Nancy:: So, Barbara, how did you first get involved with Publishers Weekly and get your wonderful BEYOND HER BOOK blog?

BV:: My beginning is truly a Cinderella story. I was on an Authors at Sea cruise when I met Karen Holt, deputy editor of Publishers Weekly. I thought she was from a publishing house and told her to sit down so I could tell her everything I thought was wrong with publishing from a reader’s point of view. She ended up putting it in an article in the magazine with my picture. A few months later Karen contacted me about writing a blog about Women’s Fiction. I said no, that I’m a reader, not a writer...send books.

After a few phone calls and my son explaining what a blog is to me. Well, I offered to try it for 3 months and here I am 4 years later.

Nancy:: You had a rocking 4th anniversary bash on the Beyond Her Book blog the first week of March. You had an average of 3750 posts per day and a stagger 6,194 posts on the final day. WOW! What lesson can you share with writers as a take away from that awesome event to aid in their own promotions?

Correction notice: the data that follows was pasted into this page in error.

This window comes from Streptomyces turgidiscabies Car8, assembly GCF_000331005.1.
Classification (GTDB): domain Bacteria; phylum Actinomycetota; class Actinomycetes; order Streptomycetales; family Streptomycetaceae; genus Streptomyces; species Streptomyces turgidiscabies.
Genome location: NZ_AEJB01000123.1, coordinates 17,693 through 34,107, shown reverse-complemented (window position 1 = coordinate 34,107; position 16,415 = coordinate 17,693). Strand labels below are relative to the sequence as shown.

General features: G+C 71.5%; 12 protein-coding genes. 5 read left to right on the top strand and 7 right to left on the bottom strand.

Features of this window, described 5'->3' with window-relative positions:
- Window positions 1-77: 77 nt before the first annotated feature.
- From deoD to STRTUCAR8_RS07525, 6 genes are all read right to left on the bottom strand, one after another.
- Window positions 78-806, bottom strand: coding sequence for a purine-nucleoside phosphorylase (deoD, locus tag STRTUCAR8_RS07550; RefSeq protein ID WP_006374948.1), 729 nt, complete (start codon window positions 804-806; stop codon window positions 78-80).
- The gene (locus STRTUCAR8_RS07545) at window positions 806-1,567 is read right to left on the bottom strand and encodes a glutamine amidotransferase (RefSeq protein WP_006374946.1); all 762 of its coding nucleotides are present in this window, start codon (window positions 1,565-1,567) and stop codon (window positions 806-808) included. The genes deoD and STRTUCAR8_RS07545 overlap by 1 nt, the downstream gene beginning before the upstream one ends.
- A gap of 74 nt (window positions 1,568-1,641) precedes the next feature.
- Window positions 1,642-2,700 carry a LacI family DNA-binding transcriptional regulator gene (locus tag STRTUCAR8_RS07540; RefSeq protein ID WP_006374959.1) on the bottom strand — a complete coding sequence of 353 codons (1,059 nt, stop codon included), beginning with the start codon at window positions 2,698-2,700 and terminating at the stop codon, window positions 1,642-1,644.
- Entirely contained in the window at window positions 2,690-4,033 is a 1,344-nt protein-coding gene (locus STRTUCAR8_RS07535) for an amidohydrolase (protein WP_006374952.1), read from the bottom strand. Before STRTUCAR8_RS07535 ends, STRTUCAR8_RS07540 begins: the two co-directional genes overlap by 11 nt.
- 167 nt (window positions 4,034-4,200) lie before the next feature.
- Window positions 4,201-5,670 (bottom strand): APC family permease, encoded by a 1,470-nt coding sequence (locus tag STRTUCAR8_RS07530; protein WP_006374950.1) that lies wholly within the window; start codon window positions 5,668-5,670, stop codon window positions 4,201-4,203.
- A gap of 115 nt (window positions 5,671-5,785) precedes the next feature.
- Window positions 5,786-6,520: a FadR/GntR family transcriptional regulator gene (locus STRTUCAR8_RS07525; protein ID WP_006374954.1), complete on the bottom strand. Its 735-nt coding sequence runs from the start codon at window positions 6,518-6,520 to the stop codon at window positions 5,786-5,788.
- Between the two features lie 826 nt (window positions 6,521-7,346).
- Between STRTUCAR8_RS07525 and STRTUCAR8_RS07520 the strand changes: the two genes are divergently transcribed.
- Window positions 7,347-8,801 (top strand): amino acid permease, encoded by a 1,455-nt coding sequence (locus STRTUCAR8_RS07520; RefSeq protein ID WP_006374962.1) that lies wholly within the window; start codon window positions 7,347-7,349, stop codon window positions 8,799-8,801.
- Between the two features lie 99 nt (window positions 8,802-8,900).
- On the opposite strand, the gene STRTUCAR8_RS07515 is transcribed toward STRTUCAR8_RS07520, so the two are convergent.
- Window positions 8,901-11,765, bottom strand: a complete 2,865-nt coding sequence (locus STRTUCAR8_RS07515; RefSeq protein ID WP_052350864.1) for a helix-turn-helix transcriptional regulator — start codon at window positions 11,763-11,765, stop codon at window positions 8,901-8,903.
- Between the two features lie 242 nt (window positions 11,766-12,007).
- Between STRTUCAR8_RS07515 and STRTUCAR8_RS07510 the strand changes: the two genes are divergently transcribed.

BV:: I truly believe that you have to make it all about the readers. After my anniversary blog, several readers got together and formed a Friends of Beyond Her Book Party Facebook page (You can join by searching Friends of Beyond Her Book Party. This way they could all keep in touch after the bash. It has grown from a dozen readers to 122 readers and authors. They are forming a community that, by it's very nature, will continue to grow to bond readers and writers together by having them connect to talk about books. They also feed each other information about contests and new releases and send others to new authors websites. For example, I recently guest blogged at Seekerville and my readers followed me over there. The authors welcomed the readers with lots of giveaways and a real party atmosphere by being available to comment with the readers, answer their questions and talk about books and what readers are looking for. We ended up with over 500 comments which is pretty impressive for a one day guest blog.